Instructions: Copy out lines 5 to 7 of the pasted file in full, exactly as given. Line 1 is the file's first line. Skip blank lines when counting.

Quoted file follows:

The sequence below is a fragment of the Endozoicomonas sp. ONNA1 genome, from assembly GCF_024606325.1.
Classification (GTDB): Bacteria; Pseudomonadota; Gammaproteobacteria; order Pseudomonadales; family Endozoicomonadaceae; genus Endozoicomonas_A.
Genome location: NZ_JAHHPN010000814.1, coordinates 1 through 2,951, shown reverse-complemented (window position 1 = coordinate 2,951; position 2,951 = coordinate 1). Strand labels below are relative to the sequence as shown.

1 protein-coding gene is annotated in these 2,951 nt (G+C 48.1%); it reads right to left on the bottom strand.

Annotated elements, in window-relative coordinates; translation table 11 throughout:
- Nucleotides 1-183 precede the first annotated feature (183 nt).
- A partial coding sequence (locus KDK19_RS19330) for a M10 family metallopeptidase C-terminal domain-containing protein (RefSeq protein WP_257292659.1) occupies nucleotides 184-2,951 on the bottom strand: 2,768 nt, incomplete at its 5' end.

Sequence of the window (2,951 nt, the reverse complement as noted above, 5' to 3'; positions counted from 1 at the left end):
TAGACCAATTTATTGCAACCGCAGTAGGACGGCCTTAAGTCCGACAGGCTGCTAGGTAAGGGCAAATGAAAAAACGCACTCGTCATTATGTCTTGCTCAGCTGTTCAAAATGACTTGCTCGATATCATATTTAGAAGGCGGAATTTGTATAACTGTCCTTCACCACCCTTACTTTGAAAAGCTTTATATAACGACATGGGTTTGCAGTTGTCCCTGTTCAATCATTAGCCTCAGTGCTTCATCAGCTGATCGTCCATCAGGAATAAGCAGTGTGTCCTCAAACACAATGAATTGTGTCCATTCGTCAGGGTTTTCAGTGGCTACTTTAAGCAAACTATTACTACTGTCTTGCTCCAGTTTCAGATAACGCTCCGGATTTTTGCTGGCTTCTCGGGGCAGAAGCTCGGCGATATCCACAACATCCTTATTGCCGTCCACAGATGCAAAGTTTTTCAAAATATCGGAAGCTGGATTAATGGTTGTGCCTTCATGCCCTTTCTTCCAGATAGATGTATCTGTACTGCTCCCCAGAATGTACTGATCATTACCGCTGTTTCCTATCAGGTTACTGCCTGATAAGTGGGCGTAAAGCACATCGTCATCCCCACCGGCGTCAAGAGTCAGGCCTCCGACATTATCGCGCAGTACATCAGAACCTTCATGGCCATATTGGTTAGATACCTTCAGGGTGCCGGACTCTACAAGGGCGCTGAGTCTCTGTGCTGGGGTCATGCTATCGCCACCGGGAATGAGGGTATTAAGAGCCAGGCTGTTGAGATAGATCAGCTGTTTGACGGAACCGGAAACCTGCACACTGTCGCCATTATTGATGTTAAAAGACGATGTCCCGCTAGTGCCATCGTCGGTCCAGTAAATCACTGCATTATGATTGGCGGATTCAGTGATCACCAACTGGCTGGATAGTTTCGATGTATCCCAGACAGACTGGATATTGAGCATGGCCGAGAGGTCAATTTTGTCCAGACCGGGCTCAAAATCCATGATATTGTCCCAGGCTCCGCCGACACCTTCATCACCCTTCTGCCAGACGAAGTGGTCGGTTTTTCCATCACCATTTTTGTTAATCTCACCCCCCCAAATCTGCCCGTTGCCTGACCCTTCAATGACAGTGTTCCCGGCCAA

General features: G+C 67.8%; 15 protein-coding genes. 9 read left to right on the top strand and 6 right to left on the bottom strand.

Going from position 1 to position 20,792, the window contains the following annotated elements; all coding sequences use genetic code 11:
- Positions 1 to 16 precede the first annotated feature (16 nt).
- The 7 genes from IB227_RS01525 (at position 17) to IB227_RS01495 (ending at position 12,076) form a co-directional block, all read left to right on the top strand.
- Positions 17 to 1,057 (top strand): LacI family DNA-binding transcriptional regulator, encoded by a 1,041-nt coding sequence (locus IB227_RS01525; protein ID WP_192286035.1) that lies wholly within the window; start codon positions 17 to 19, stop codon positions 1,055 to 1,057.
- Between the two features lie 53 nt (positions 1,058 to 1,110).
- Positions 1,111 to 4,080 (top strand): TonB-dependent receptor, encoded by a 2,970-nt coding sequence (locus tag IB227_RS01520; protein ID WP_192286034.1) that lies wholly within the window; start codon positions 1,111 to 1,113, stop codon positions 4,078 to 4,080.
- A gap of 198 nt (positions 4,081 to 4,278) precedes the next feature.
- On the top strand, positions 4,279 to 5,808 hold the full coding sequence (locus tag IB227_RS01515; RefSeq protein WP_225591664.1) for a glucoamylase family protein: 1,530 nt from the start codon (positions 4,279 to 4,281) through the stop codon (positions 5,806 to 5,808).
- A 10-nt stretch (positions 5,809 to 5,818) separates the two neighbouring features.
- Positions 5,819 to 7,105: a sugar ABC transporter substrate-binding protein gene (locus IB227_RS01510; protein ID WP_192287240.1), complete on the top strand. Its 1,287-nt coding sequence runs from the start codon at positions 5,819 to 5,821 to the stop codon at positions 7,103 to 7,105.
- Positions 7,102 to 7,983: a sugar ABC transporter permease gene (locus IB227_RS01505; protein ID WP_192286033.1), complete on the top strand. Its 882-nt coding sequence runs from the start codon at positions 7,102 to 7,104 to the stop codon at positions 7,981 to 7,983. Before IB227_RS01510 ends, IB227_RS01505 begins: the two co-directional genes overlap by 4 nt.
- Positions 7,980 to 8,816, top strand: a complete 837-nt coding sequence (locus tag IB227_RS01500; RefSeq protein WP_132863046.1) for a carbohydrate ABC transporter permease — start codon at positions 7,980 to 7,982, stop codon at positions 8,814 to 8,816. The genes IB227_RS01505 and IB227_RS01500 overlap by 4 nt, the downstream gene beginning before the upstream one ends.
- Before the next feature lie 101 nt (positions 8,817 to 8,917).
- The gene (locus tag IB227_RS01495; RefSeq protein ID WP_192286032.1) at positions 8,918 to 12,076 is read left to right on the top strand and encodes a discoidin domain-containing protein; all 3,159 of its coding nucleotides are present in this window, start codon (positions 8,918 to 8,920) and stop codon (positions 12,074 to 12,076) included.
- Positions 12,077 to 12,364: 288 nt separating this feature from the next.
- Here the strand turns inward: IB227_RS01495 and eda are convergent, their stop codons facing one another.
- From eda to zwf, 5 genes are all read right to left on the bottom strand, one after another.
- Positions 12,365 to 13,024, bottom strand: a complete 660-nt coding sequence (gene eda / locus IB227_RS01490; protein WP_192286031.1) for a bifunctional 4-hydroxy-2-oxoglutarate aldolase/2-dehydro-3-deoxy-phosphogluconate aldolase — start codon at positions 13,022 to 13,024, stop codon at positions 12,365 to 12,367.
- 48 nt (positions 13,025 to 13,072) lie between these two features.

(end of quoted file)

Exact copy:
Annotated elements, in window-relative coordinates; translation table 11 throughout:
- Nucleotides 1-183 precede the first annotated feature (183 nt).
- A partial coding sequence (locus KDK19_RS19330) for a M10 family metallopeptidase C-terminal domain-containing protein (RefSeq protein WP_257292659.1) occupies nucleotides 184-2,951 on the bottom strand: 2,768 nt, incomplete at its 5' end.